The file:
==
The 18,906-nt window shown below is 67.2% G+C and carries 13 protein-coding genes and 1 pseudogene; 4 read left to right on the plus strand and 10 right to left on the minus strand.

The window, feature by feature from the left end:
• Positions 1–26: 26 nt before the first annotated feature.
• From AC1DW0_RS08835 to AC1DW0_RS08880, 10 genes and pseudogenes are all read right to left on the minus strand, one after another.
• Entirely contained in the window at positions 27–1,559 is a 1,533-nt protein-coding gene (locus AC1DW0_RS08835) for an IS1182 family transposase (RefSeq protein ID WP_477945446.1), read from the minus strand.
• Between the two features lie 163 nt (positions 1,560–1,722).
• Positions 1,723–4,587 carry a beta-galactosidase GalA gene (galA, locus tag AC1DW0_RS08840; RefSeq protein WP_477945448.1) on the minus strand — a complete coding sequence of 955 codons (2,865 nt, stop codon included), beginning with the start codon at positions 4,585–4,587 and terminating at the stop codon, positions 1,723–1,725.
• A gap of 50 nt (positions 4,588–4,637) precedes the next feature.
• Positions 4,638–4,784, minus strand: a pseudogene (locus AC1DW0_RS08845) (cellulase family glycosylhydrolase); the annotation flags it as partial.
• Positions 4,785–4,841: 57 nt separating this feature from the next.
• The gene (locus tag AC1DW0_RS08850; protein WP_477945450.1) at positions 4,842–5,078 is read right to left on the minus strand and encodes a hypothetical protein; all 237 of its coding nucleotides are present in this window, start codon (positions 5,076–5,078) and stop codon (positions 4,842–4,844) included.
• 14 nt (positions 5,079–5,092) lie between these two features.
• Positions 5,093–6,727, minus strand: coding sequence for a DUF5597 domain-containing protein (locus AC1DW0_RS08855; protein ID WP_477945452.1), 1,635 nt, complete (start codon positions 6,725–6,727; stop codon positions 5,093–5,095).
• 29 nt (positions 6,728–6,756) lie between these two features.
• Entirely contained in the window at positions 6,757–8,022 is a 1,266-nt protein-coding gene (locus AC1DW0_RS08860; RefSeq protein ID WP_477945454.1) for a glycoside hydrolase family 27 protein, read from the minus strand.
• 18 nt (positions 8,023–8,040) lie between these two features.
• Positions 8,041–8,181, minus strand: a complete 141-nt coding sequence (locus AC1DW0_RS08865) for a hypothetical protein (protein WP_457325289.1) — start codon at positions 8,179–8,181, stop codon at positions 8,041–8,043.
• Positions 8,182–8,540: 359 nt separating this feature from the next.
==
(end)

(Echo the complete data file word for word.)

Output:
The 18,906-nt window shown below is 67.2% G+C and carries 13 protein-coding genes and 1 pseudogene; 4 read left to right on the plus strand and 10 right to left on the minus strand.

The window, feature by feature from the left end:
• Positions 1–26: 26 nt before the first annotated feature.
• From AC1DW0_RS08835 to AC1DW0_RS08880, 10 genes and pseudogenes are all read right to left on the minus strand, one after another.
• Entirely contained in the window at positions 27–1,559 is a 1,533-nt protein-coding gene (locus AC1DW0_RS08835) for an IS1182 family transposase (RefSeq protein ID WP_477945446.1), read from the minus strand.
• Between the two features lie 163 nt (positions 1,560–1,722).
• Positions 1,723–4,587 carry a beta-galactosidase GalA gene (galA, locus tag AC1DW0_RS08840; RefSeq protein WP_477945448.1) on the minus strand — a complete coding sequence of 955 codons (2,865 nt, stop codon included), beginning with the start codon at positions 4,585–4,587 and terminating at the stop codon, positions 1,723–1,725.
• A gap of 50 nt (positions 4,588–4,637) precedes the next feature.
• Positions 4,638–4,784, minus strand: a pseudogene (locus AC1DW0_RS08845) (cellulase family glycosylhydrolase); the annotation flags it as partial.
• Positions 4,785–4,841: 57 nt separating this feature from the next.
• The gene (locus tag AC1DW0_RS08850; protein WP_477945450.1) at positions 4,842–5,078 is read right to left on the minus strand and encodes a hypothetical protein; all 237 of its coding nucleotides are present in this window, start codon (positions 5,076–5,078) and stop codon (positions 4,842–4,844) included.
• 14 nt (positions 5,079–5,092) lie between these two features.
• Positions 5,093–6,727, minus strand: coding sequence for a DUF5597 domain-containing protein (locus AC1DW0_RS08855; protein ID WP_477945452.1), 1,635 nt, complete (start codon positions 6,725–6,727; stop codon positions 5,093–5,095).
• 29 nt (positions 6,728–6,756) lie between these two features.
• Entirely contained in the window at positions 6,757–8,022 is a 1,266-nt protein-coding gene (locus AC1DW0_RS08860; RefSeq protein ID WP_477945454.1) for a glycoside hydrolase family 27 protein, read from the minus strand.
• 18 nt (positions 8,023–8,040) lie between these two features.
• Positions 8,041–8,181, minus strand: a complete 141-nt coding sequence (locus AC1DW0_RS08865) for a hypothetical protein (protein WP_457325289.1) — start codon at positions 8,179–8,181, stop codon at positions 8,041–8,043.
• Positions 8,182–8,540: 359 nt separating this feature from the next.